What is Title IX?
Title IX law states that "no person in the United States shall on the basis of sex be excluded from participation in, be denied the benefits of, or be subjected to discrimination under any education program or activity receiving federal financial assistance. The amendment in 1987 expanded the definition of program or activity to include all the operations of an educational institution, governmental entity or private employer that receives federal funds.
Title IX forbids sex discrimination or harassment in all district services and academic programs. Title IX also forbids discrimination on the basis of sex in employment and recruitment consideration or selection, whether full time or part time, under any education program or activity operated by an institution receiving or benefiting from federal financial assistance ("recipient").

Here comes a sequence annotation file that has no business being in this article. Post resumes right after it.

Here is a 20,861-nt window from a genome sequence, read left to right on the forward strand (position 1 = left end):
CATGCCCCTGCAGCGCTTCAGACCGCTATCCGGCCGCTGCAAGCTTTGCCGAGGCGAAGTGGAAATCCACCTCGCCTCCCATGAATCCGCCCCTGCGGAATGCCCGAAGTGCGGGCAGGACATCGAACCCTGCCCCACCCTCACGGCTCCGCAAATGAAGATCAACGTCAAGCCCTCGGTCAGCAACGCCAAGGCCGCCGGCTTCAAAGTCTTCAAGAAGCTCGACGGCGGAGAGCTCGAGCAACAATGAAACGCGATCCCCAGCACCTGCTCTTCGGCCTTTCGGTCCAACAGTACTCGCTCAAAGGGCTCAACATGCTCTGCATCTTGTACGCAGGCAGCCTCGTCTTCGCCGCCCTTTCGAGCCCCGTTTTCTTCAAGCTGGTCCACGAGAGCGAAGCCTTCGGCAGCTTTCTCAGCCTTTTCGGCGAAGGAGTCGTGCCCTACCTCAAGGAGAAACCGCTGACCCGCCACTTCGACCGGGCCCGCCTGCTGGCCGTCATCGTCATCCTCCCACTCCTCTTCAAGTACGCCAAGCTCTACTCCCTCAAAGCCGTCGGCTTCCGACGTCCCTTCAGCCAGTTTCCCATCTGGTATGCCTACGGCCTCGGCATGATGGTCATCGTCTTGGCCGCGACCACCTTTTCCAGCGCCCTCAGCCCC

Sexual harassment is defined by Title IX broadly to include any of three types of misconduct on the basis of sex, all of which jeopardize the equal access to education that Title IX is designed to protect: Any instance of quid pro quo harassment by a school's employee; any unwelcome conduct that a reasonable person would find so severe, pervasive, and objectively offensive that it denies a person equal educational access; any instance of sexual assault (as defined in the Cle1y Act), dating violence, domestic violence, or stalking as defined in the Violence Against Women Act (VA WA).
Title IX training materials include:
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